17 Dec Ofer Eitan Says: Private damages in dominance cases: the example of Google S…
While a plethora of damages claims are regularly filed in front of jurisdictions in various countries of the European Union related to Article 101 TFEU (think, for example, the abundance of litigation against truck manufacturers), the same is not yet true for abuse of dominance cases. Notwithstanding that the Damages Directive is equally applicable to Article 102 TFEU cases, the number of (closed) dominance litigations is fairly limited, especially the ones in which a damage estimation was carried out in court proceedings. We are only aware of a few cases, including Cardiff Bus and Albion Water in the United Kingdom; Arzneimittelpreise and Wasserpreis der Stadt Mainz in Germany (although with relatively simplistic estimations). Notably, French courts seem to be rather open to estimate (and award) damages in dominance cases. See, for example the landmark case of Orange/Digicel or smaller cases like Le Berry Républicain/Aviscom.
The fact that there are few dominance damages claims in front of national courts in Europe is not surprising for at least two reasons. First, dominance cases require (more) economic analysis from the competition authorities including, at least, an assessment of whether the company investigated is dominant in certain antitrust markets. Second, the damage quantification in dominance cases is less straightforward than in cartel cases. However, as we show in this post with the example of the Google Shopping case of the European Commission (‘Commission’), a clear theoretical concept can be applied.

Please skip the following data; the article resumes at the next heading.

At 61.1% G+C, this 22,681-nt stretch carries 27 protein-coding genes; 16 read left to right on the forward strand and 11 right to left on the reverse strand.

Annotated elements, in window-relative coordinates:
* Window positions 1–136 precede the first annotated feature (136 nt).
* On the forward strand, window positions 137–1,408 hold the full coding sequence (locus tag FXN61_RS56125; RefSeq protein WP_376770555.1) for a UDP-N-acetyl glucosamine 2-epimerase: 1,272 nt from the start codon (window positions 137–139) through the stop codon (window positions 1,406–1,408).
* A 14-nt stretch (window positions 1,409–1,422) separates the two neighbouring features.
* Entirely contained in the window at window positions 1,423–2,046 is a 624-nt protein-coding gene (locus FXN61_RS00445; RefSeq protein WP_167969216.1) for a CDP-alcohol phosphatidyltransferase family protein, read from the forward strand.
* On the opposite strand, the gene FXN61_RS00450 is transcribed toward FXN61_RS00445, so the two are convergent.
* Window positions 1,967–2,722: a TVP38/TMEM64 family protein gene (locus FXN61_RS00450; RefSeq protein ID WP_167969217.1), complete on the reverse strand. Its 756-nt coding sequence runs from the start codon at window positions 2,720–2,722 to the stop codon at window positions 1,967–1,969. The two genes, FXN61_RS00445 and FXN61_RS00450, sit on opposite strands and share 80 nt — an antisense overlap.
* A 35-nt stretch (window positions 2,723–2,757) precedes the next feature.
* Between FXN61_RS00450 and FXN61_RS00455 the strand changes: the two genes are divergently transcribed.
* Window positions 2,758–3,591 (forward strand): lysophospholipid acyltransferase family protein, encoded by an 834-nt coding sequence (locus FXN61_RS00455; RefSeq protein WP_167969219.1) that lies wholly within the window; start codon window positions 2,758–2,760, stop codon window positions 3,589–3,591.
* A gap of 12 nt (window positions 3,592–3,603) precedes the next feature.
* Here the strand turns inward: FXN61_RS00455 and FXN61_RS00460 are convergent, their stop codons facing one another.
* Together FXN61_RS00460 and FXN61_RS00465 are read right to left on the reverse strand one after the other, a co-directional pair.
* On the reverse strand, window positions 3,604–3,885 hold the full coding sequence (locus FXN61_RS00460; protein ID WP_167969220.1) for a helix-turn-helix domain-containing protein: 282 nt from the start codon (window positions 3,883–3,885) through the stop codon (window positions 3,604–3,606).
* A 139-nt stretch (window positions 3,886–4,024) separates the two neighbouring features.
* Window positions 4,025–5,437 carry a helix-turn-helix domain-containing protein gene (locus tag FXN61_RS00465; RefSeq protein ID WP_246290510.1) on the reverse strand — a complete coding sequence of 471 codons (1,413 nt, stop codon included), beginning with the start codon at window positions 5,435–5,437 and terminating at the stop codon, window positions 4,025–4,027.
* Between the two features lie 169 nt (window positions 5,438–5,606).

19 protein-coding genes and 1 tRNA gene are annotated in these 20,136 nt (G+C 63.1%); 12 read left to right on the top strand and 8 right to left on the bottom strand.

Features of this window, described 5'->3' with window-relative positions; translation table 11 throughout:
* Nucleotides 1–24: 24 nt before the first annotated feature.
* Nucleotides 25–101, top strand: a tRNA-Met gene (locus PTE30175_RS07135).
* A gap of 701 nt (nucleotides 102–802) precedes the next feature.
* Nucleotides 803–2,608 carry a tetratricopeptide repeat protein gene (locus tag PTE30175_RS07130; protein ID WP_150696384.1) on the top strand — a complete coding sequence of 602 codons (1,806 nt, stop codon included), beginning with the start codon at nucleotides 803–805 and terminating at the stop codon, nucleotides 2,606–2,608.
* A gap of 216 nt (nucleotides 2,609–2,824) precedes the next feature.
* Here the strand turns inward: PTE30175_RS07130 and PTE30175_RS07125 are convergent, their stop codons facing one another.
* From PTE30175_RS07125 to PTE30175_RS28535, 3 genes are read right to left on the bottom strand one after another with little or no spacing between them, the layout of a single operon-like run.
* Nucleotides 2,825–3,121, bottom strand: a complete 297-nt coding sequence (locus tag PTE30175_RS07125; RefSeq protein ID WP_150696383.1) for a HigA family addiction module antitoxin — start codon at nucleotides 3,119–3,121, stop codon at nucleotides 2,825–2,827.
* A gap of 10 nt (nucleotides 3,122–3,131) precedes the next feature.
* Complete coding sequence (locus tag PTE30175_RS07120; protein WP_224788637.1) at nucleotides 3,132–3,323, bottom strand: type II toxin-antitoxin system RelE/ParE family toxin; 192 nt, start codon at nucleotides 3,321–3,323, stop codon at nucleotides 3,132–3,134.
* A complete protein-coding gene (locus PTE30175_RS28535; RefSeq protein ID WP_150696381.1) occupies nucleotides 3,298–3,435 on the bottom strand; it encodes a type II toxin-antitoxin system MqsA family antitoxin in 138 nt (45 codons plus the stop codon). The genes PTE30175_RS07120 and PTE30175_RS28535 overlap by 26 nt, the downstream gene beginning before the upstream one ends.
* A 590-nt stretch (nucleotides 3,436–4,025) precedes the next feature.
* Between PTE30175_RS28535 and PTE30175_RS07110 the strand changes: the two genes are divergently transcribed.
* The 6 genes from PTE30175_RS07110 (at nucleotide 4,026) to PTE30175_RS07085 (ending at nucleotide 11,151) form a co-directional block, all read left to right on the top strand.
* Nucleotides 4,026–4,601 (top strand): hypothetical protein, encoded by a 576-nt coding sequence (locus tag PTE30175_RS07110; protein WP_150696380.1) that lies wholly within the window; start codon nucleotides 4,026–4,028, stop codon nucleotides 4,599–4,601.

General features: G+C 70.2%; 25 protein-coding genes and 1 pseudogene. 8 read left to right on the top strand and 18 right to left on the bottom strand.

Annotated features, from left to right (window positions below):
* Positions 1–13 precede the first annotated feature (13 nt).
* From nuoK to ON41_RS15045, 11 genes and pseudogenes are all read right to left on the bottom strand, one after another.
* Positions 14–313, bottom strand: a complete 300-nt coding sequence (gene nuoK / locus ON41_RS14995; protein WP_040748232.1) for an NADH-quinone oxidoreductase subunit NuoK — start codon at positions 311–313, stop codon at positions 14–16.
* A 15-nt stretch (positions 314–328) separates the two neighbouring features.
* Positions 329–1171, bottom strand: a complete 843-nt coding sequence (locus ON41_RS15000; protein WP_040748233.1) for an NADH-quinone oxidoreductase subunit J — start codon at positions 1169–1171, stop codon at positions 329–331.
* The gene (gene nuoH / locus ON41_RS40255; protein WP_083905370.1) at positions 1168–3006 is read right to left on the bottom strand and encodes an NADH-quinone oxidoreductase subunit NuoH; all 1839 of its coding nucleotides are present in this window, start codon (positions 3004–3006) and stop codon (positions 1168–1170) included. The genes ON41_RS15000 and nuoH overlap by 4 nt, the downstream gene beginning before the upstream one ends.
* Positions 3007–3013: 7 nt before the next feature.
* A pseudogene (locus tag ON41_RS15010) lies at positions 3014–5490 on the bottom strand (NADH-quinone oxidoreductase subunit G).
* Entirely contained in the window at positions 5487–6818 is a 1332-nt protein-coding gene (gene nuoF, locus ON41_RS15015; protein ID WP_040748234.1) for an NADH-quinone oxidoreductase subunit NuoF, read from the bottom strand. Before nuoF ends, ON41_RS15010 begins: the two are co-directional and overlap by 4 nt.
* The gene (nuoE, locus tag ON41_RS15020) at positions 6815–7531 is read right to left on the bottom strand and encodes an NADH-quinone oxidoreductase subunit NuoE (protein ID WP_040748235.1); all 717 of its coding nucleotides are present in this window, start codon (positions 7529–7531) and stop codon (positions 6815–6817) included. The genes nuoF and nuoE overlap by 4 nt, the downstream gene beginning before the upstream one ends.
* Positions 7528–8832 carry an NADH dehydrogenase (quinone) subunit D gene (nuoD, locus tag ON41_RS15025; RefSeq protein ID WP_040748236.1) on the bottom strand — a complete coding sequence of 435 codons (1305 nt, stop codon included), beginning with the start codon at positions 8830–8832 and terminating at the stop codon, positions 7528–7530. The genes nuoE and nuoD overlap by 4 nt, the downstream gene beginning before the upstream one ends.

- Vertical foreclosure, theoretical framework
The theoretical framework underlying damage calculations in abuse of dominance cases concerning vertical foreclosure can be demonstrated as follows. First, we need to clarify that one can only expect incentives to vertically foreclose competitors if a company is active both in the upstream and in the downstream markets, and at least on one of these markets the company is dominant. In this section we assume that, similarly to the Google Shopping case, the company is dominant upstream, and vertical foreclosure takes place.